Saturday night's negotiations yielded no concrete results and the airline and unions remained some distance apart on Sunday.
Both sides claimed to have "made real attempts to find a way out of the frozen conflict" and Norwegian's management said that the company has budged a fair way in its negotiating position.
"There are ongoing negotiations and that's all I can say," said Norwegian's communications head Charlotte Holmbergh Jacobsson to news agency TT on Sunday morning.
The airline announced that almost all domestic flights in Sweden and Norway, as well as a limited number in Denmark, were to be cancelled on Sunday. Passengers have been urged to check the airline's website to confirm the status of their flight.
Meanwhile the Finnish aviation trade union IAU announced a 14 hour sympathy strike, which has meant cancelled and delayed flights from Helsinki. According to news agency FNB, Norwegian considers the strike illegal and has warned IAU over the economic consequences.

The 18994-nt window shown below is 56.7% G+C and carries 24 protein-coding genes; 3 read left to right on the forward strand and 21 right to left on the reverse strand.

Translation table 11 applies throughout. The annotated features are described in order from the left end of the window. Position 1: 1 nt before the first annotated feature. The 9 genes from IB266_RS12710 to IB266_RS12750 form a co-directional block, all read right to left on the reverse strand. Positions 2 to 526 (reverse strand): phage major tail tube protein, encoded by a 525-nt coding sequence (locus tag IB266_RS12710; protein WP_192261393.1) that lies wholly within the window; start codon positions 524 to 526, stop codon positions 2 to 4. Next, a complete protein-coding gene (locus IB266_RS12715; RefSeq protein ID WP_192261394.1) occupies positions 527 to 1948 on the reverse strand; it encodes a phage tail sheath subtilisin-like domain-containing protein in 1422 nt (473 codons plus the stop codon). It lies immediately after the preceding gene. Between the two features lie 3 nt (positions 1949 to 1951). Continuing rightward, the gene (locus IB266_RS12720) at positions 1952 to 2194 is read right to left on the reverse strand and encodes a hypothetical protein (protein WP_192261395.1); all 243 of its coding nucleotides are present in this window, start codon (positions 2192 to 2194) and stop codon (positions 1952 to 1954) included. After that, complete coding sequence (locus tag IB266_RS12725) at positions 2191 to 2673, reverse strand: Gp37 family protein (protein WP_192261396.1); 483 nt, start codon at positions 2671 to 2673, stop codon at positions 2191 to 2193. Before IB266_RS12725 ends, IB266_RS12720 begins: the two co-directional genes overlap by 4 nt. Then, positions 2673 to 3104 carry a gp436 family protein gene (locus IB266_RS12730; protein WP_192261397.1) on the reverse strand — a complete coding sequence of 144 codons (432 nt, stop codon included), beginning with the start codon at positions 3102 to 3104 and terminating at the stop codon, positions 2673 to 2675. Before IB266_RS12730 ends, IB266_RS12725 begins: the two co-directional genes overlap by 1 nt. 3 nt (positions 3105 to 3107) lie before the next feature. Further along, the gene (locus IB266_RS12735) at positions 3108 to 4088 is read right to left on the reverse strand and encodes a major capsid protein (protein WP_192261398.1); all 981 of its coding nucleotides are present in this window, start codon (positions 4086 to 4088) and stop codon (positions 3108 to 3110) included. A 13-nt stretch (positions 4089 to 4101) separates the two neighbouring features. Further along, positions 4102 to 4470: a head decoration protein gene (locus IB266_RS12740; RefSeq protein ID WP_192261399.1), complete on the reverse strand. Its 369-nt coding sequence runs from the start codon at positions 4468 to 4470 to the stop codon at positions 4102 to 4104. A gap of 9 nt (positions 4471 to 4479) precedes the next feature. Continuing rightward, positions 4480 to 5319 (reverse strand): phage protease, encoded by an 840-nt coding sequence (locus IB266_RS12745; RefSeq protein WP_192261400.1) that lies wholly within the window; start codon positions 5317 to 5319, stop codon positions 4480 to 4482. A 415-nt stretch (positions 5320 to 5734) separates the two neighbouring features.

As the bitter stand off entered its ninth day, Norwegian estimated that a total of 130,000 passengers had to date been affected by the strike and the estimated cost has exceeded 100 million kronor ($12 million). The exact amount remained unclear, but experts estimate that the cost is climbing by tens of millions kronor each day.
The conflict stems from a demand from the pilots to sign a collective agreement directly with the parent company Norwegian Air Shuttle, NAS, instead of its subsidiary, Norwegian Air Norway, NAN, where they are employed.
The demand is considered by the company to be completely unreasonable and during the conflict the pilots have been transferred into three newly formed subsidiaries: Pilot Services Norway, Denmark and Sweden.